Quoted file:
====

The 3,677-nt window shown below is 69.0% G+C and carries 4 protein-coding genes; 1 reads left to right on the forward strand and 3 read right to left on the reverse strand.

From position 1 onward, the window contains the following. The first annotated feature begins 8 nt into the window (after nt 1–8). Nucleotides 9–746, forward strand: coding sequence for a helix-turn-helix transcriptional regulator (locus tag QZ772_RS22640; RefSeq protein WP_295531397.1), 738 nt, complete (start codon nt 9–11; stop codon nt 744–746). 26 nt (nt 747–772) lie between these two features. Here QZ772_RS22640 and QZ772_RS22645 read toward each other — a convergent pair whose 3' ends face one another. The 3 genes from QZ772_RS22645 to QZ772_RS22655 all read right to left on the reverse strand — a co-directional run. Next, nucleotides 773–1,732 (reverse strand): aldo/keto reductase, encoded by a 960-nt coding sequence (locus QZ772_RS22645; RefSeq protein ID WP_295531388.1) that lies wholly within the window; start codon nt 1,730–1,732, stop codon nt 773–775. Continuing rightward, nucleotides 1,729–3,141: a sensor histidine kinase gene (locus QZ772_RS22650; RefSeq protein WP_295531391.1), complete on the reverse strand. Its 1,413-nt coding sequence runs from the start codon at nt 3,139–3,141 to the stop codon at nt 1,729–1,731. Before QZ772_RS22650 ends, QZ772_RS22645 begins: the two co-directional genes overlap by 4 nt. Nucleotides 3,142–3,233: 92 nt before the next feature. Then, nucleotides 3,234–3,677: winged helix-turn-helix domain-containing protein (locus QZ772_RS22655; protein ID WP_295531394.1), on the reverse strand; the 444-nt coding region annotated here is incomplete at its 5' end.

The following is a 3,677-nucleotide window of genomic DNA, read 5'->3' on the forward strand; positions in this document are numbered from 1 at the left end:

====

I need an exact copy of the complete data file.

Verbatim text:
The 3,677-nt window shown below is 69.0% G+C and carries 4 protein-coding genes; 1 reads left to right on the forward strand and 3 read right to left on the reverse strand.

From position 1 onward, the window contains the following. The first annotated feature begins 8 nt into the window (after nt 1–8). Nucleotides 9–746, forward strand: coding sequence for a helix-turn-helix transcriptional regulator (locus tag QZ772_RS22640; RefSeq protein WP_295531397.1), 738 nt, complete (start codon nt 9–11; stop codon nt 744–746). 26 nt (nt 747–772) lie between these two features. Here QZ772_RS22640 and QZ772_RS22645 read toward each other — a convergent pair whose 3' ends face one another. The 3 genes from QZ772_RS22645 to QZ772_RS22655 all read right to left on the reverse strand — a co-directional run. Next, nucleotides 773–1,732 (reverse strand): aldo/keto reductase, encoded by a 960-nt coding sequence (locus QZ772_RS22645; RefSeq protein ID WP_295531388.1) that lies wholly within the window; start codon nt 1,730–1,732, stop codon nt 773–775. Continuing rightward, nucleotides 1,729–3,141: a sensor histidine kinase gene (locus QZ772_RS22650; RefSeq protein WP_295531391.1), complete on the reverse strand. Its 1,413-nt coding sequence runs from the start codon at nt 3,139–3,141 to the stop codon at nt 1,729–1,731. Before QZ772_RS22650 ends, QZ772_RS22645 begins: the two co-directional genes overlap by 4 nt. Nucleotides 3,142–3,233: 92 nt before the next feature. Then, nucleotides 3,234–3,677: winged helix-turn-helix domain-containing protein (locus QZ772_RS22655; protein ID WP_295531394.1), on the reverse strand; the 444-nt coding region annotated here is incomplete at its 5' end.

The following is a 3,677-nucleotide window of genomic DNA, read 5'->3' on the forward strand; positions in this document are numbered from 1 at the left end: